We applied a learner-centered feedback questionnaire, which evaluated the effectiveness of the models we used regarding the distance education system on learning the course and exam success, and also included an additional question about what they thought about using the distance education system when the normal process was started. We also applied a similar teacher-centered feedback questionnaire to lecturers, evaluating the difficulties they encountered during distance education and the effectiveness of education models. We asked the faculty members additional questions regarding their suggestions on distance education. 349 students took part in this survey. 97.7% of the participants were between the ages of 20 and 24 years, and 65.5% were female students. Semester 3 (27.5%) and 2 (26.9%) students had the highest participation in the survey. When our students’ survey results were evaluated, it was seen that 8.9% of the students stated that loading the course subjects in the form of a slide alone might be sufficient for both learning the course and exam success; adding videos or audio recordings to the slides and loading them into the system might be sufficient for 31.2% of students to learn the course, and for 20.6% of students for the success in the exam. 43.8% of the students stated that live courses might be sufficient in learning the lesson and 31.2% stated that live courses might be sufficient in the exam success. 63.9% of the students found it more beneficial both to have video-audio narration of the lesson previously and then to make the same lecture live later in accordance with the academic calendar. Only 26.1% of students stated that when the normal process was passed, distance education might be sufficient for theoretical courses and formal education would not be required. On the other hand, 121 instructors participated in this survey. 45.5% of these participants were between the ages of 40 and 49 years, 24% were between the ages of 50 and 59 years, and 68.8% were male (this is related to the higher number of male faculty members). Of them, 47.9% were from internal medical sciences, 38.8% were from surgical departments, and  13.2% were from basic medical sciences (This result is also related to the number of faculty members in those departments). 91.7% of the faculty members had not had any previous experience as an educator in distance education. 53.7% of the faculty members thought that the distance education process contributed to them academically. When the survey results were evaluated, 45.5% of them stated that they had problems in achieving classroom dominance during the live lessons, and 33.7% of them had problems with technical equipment and infrastructure. 51.2% of the lecturers stated that lecturing with video/audio recording (asynchronous model) was more beneficial for students and 41.3% stated that live lectures (synchronous model) were more beneficial for students. Again, 50% of the faculty members stated that they could use distance education models in theoretical lessons when the normal process was started. They made suggestions that it would be necessary to develop technical infrastructure and to give training about it to them, and that it would be more beneficial for students to determine new strategies to keep students active in live lessons. On the other hand, they emphasized that distance education should not be applied except for compulsory cases for practical lessons and case studies.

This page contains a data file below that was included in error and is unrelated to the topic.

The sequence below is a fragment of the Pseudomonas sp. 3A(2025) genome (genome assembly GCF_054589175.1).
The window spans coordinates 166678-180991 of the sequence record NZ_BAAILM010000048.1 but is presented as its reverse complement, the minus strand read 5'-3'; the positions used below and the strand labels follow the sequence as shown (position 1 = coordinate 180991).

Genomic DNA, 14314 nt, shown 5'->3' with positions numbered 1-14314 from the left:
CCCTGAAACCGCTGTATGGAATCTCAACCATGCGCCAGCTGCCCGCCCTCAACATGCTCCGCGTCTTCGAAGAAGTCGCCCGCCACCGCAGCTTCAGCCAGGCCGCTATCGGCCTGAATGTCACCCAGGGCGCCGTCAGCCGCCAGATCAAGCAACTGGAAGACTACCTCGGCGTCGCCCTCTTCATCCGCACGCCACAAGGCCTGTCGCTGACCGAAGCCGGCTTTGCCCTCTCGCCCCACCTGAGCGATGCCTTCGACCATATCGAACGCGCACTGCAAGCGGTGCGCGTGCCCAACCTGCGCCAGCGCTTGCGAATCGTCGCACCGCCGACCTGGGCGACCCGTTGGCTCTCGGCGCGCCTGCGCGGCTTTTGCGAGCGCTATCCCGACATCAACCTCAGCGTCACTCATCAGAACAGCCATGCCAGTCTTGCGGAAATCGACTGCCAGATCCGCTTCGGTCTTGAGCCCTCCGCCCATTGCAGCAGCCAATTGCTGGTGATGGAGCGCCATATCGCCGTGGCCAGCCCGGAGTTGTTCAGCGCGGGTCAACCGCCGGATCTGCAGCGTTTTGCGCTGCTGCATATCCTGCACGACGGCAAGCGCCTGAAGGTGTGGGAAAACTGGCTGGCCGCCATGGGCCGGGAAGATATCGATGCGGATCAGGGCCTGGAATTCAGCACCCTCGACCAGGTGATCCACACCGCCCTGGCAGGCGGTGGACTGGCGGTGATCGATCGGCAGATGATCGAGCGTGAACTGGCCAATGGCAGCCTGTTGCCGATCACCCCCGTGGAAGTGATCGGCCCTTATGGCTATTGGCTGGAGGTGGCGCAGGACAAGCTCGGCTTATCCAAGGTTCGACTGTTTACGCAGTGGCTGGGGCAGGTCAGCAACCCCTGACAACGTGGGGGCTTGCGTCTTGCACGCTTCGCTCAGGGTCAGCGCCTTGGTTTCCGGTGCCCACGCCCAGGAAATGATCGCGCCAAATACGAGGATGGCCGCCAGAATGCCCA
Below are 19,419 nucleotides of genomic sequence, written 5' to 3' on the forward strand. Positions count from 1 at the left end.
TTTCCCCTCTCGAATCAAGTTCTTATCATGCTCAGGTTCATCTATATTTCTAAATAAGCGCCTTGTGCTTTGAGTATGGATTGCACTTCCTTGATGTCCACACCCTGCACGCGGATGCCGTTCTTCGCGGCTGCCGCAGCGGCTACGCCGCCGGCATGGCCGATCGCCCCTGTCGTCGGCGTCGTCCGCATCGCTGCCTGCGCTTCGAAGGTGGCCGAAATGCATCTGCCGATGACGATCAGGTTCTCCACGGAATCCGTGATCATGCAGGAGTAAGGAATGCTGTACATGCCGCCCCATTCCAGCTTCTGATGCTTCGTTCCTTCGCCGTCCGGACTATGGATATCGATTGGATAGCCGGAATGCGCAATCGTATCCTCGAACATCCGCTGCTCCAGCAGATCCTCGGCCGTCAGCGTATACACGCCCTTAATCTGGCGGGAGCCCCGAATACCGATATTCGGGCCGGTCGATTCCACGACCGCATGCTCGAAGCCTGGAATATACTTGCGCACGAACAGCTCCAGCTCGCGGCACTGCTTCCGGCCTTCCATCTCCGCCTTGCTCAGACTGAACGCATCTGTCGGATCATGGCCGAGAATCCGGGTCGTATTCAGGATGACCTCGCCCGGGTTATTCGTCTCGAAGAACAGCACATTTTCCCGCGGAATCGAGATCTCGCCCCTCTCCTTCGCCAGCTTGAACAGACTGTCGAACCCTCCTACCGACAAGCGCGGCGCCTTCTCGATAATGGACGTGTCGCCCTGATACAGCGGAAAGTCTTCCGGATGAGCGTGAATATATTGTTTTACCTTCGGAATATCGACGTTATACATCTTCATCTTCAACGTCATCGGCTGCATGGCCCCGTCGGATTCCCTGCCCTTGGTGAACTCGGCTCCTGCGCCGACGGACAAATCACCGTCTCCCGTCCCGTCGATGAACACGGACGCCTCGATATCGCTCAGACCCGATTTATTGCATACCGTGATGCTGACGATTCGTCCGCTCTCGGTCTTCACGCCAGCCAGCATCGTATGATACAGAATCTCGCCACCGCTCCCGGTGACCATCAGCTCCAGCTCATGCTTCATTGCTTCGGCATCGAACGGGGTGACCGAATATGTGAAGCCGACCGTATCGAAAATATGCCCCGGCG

We hope that wider feedback surveys, which will be applied for distance medicine education focusing on learner and education, will contribute to the shaping of more effective and efficient education in the future, both in the normal process and in extraordinary situations.


During the Covid-19 outbreak, we had to switch to distance education at the Bezmialem Bakıf University Faculty of Medicine, which we did not apply until then. During this period, we applied asynchronous and synchronous education models together (mixed model) for theoretical lessons. We found that the mixed model applied for the same course subjects was more beneficial for students. However, it was not possible distance education in practical and internship practices- although videos on skills and practices were recorded and uploaded to the system- to replace formal education.

In addition, for theoretical courses, distance education has limitations such as the inability to provide face-to-face interaction and opportunities, the inability to immediately solve the difficulties encountered in the learning process, planning difficulties for students who cannot work individually, and limitations in communication due to the excess number of students. As a matter of fact, only a quarter of the students have stated that distance education may be sufficient even for theoretical courses when the normal process is passed. Limitations in conducting theoretical and especially practical exams are also an important disadvantage. Distance education is inevitable for the continuity of education in epidemic and disaster situations. However, after the epidemic and disaster situations have passed, practical and internship applications should be carried out as much as possible in addition to distance education in medical education.

In normal times, distance education in medical education can only be used as a support to formal education. As a result of all these evaluations and the experiences we have gained in the Covid-19 pandemic, we think that synchronous/asynchronous distance education applications will develop further over time and contribute to medical education.

Peer-review: Internally peer reviewed.

Authorship Contributions

Concept: Ö.S.K., E.Ç., R.K., Design: Ö.S.K., R.K., Data Collection or Processing: S.Ö., Ö.S.K., Analysis or Interpretation: S.Ö., Ö.S.K., E.Ç., R.K., Literature Search: S.Ö., Writing: S.Ö., Ö.S.K.

Conflict of Interest: No conflict of interest was declared by the authors.

Financial Disclosure: The authors declared that this study received no financial support.